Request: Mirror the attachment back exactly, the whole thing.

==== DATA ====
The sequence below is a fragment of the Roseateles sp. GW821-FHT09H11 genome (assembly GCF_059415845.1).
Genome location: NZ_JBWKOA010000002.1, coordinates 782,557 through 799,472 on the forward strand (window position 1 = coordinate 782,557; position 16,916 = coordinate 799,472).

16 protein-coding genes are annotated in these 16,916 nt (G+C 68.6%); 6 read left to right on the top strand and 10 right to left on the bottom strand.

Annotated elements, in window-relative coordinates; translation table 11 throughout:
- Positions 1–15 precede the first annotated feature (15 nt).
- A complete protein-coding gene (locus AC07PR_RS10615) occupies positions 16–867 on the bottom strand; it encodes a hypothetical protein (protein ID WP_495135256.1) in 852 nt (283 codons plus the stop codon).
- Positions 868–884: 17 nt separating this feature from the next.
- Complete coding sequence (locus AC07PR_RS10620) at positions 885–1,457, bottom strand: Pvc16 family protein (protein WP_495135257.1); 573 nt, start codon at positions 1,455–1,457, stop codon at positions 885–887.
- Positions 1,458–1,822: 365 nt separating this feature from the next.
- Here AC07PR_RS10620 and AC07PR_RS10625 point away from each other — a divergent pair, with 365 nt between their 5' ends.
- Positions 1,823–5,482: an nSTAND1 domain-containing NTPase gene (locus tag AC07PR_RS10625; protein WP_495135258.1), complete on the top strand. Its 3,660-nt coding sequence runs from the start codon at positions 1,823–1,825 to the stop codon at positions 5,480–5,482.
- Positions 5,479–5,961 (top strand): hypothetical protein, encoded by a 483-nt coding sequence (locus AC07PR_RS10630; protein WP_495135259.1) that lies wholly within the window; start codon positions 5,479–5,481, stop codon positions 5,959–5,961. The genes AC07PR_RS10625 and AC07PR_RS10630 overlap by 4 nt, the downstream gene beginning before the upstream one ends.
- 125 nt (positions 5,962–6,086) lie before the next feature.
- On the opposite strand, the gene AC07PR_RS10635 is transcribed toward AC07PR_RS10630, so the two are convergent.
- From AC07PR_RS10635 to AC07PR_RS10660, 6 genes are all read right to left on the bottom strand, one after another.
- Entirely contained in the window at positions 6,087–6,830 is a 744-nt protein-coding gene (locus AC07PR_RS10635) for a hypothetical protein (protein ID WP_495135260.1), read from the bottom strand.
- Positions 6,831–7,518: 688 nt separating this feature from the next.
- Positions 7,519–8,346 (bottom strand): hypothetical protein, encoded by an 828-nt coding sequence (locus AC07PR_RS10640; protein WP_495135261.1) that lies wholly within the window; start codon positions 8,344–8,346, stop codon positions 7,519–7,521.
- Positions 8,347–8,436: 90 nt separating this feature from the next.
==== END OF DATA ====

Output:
The sequence below is a fragment of the Roseateles sp. GW821-FHT09H11 genome (assembly GCF_059415845.1).
Genome location: NZ_JBWKOA010000002.1, coordinates 782,557 through 799,472 on the forward strand (window position 1 = coordinate 782,557; position 16,916 = coordinate 799,472).

16 protein-coding genes are annotated in these 16,916 nt (G+C 68.6%); 6 read left to right on the top strand and 10 right to left on the bottom strand.

Annotated elements, in window-relative coordinates; translation table 11 throughout:
- Positions 1–15 precede the first annotated feature (15 nt).
- A complete protein-coding gene (locus AC07PR_RS10615) occupies positions 16–867 on the bottom strand; it encodes a hypothetical protein (protein ID WP_495135256.1) in 852 nt (283 codons plus the stop codon).
- Positions 868–884: 17 nt separating this feature from the next.
- Complete coding sequence (locus AC07PR_RS10620) at positions 885–1,457, bottom strand: Pvc16 family protein (protein WP_495135257.1); 573 nt, start codon at positions 1,455–1,457, stop codon at positions 885–887.
- Positions 1,458–1,822: 365 nt separating this feature from the next.
- Here AC07PR_RS10620 and AC07PR_RS10625 point away from each other — a divergent pair, with 365 nt between their 5' ends.
- Positions 1,823–5,482: an nSTAND1 domain-containing NTPase gene (locus tag AC07PR_RS10625; protein WP_495135258.1), complete on the top strand. Its 3,660-nt coding sequence runs from the start codon at positions 1,823–1,825 to the stop codon at positions 5,480–5,482.
- Positions 5,479–5,961 (top strand): hypothetical protein, encoded by a 483-nt coding sequence (locus AC07PR_RS10630; protein WP_495135259.1) that lies wholly within the window; start codon positions 5,479–5,481, stop codon positions 5,959–5,961. The genes AC07PR_RS10625 and AC07PR_RS10630 overlap by 4 nt, the downstream gene beginning before the upstream one ends.
- 125 nt (positions 5,962–6,086) lie before the next feature.
- On the opposite strand, the gene AC07PR_RS10635 is transcribed toward AC07PR_RS10630, so the two are convergent.
- From AC07PR_RS10635 to AC07PR_RS10660, 6 genes are all read right to left on the bottom strand, one after another.
- Entirely contained in the window at positions 6,087–6,830 is a 744-nt protein-coding gene (locus AC07PR_RS10635) for a hypothetical protein (protein ID WP_495135260.1), read from the bottom strand.
- Positions 6,831–7,518: 688 nt separating this feature from the next.
- Positions 7,519–8,346 (bottom strand): hypothetical protein, encoded by an 828-nt coding sequence (locus AC07PR_RS10640; protein WP_495135261.1) that lies wholly within the window; start codon positions 8,344–8,346, stop codon positions 7,519–7,521.
- Positions 8,347–8,436: 90 nt separating this feature from the next.